The Class

This web site was produced in connection with a class taught in the Fall of 2009 at Duke University called “World Cup and World Politics.”

The course was taught by Professor Laurent Dubois, and student work on the history of soccer and politics by the students is available here.

Course readings included:


Christian Bromberger, “Football as World-View and Ritual,” French Cultural Studies 6 (1995): 293-311.

Houchang E. Chehabi, “The Politics of Football in Iran,” Soccer and Society 7: 2–3 (April–July 2006), 233–261.

Andrei S. Markovits, “The Other ‘American Exceptionalism’: Why Is There No Soccer in the United States?” Praxis 2 (1998), 125-150.

Peter Alegi, “’A Nation To Be Reckoned With’: The Politics of World Cup Stadium Construction in Cape Town and Durban, South Africa,” African Studies 67:3, pp. 397- 422.

Alastair Reid in the New Yorker on the 1966 World Cup

Nick Hornby in the New Yorker on the 2002 World Cup

Warren St. John’s New York Times Article on the Fugees in Atlanta

Achille Mbembe on the 2010 World Cup in South Africa


Bill Murray, The World’s Game: A History of Soccer (Urbana: University of Illinois Press, 1996).

James Walvin, The Only Game: Football in Our Times (New York: Longman Press, 2002).

Edouardo Galeano, Soccer in Sun and Shadow (New York: Verso Press, 2003).

Jere Longman, Girls of Summer: The U.S. Soccer Team and How It Changed the World (New York: Harper, 2001).

John Turnbull, Thom Satterlee and Alon Raab, eds., The Global Game: Writers on Soccer (Lincoln: University of Nebraska Press, 2008).


9 responses to “The Class

  1. Thank you for the wonderfull list of course readings, I have read some but not all, planning on reading the rest soon. Any thoughts on David Goldblatt’s, The ball is round: A global history of football(soccer for US market)?

    • Thanks for your comment. I’m glad the readings are of interest. Goldblatt’s book is remarkable — all 800 pages or so! — for its detail and breadth as well. It’s great to see so much interesting work being published on the history of football.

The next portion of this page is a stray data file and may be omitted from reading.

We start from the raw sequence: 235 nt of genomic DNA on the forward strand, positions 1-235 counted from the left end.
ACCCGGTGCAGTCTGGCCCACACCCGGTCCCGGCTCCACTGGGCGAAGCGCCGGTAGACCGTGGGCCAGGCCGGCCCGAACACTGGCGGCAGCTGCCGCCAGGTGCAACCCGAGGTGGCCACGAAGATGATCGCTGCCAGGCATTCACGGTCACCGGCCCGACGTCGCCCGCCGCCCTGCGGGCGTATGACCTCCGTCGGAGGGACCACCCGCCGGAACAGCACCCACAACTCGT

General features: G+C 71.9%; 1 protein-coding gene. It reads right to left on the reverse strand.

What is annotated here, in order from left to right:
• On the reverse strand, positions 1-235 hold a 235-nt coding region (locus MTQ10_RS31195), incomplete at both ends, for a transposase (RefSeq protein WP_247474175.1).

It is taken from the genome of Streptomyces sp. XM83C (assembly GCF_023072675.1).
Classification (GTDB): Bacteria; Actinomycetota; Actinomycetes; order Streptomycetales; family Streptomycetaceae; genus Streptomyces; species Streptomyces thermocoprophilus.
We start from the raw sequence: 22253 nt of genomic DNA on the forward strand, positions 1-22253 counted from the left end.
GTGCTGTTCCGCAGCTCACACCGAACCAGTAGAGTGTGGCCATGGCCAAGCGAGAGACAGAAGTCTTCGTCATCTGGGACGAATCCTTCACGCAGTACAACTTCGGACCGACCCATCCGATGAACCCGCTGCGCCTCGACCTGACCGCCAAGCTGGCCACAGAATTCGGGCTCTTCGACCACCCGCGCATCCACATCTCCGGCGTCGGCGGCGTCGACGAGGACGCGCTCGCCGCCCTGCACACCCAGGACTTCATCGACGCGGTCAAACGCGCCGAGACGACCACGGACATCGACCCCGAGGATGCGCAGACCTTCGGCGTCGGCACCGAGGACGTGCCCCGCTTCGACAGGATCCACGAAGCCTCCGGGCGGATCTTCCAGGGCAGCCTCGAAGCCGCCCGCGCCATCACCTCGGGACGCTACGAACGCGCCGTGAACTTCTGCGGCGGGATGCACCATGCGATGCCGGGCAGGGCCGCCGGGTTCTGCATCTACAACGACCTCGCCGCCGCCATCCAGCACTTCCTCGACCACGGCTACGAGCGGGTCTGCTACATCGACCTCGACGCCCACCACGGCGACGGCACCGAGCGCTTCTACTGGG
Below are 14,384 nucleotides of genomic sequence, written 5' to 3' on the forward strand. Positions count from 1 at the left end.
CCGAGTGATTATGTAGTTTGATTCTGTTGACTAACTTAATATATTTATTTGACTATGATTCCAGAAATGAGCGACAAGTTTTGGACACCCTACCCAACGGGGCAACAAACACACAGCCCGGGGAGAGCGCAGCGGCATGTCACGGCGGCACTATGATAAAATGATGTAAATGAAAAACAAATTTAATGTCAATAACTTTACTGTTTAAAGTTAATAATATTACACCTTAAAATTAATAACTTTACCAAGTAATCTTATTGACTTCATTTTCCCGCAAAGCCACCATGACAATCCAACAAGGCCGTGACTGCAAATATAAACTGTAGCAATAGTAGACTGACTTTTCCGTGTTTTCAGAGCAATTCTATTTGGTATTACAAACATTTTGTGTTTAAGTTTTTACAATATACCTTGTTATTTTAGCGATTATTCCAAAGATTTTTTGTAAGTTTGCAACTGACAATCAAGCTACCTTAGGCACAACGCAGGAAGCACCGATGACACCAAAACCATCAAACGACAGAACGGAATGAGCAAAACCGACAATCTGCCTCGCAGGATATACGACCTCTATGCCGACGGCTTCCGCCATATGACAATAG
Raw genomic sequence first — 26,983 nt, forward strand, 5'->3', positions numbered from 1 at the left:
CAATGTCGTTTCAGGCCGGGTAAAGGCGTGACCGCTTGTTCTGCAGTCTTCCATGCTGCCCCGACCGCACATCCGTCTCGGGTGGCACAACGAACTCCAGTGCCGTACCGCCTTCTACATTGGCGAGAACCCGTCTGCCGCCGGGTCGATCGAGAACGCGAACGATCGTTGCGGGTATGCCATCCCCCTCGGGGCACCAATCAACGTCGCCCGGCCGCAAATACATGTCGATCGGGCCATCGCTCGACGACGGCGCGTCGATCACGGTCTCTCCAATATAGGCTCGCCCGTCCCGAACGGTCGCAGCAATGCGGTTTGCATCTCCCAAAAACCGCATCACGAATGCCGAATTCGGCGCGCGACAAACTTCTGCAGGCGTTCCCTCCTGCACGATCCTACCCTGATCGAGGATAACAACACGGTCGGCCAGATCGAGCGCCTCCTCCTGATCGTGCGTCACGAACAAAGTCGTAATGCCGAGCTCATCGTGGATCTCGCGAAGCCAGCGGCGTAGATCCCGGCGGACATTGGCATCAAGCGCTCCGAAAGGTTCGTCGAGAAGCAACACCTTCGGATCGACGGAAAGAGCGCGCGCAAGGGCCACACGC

2. I’d love to take this course! How did you arrive at your selections for the readings?

    • I tried to select a range of readings both in terms of geography — seeking to really provide a global look at the sport — and in terms of writing style. Part of the idea is to give students a range of models and inspiration for their own writing.

  3. Pingback: Blog « Soccer Politics

  4. I’m a new professor at Meredith College and would love to see your syllabus for the course. Regrettably, I have not made it to any of the film series showings as of yet, but will definitely be there for “Maradona.” Any thoughts on Foer’s How Soccer Explains the World? Did you consider this text or any of the player biographies out there? I admire what you’re doing with this course.

  5. Shyam Gopaladesikan

    Wish I could’ve taken a course like this in my undergraduate days. quite jealous of the students that you currently have in this class, professor dubois.

    The Goldblatt book is superb. A few more books that I quite enjoyed that tie in well with your class are simon kuper’s “football against the enemy” and ‘soccernomics”, “brilliant orange: the neurotic genius of dutch soccer”, and “inverting the pyramid: a history of football tactics”.

    The latter has less social commentary than the first three, but all superb nonetheless.

  6. Pingback: World Cup and World Politics – Duke WordPress MU Pilot

  7. Dr. Dubois,
    I am a student at Lynchburg College and I happened to stumble upon your blog/website while in my research methods class for International Relations. I am a soccer player and I am looking at writing my senior thesis next year on the affect that the world cup has on politics and a developing nation. I was wondering if I could keep in contact with you to gather ideas and more research. This blog is amazing and I wish I could attend some of the events that you are holding.

Leave a Reply

Fill in your details below or click an icon to log in: Logo

You are commenting using your account. Log Out /  Change )

Google+ photo

You are commenting using your Google+ account. Log Out /  Change )

Twitter picture

You are commenting using your Twitter account. Log Out /  Change )

Facebook photo

You are commenting using your Facebook account. Log Out /  Change )


Connecting to %s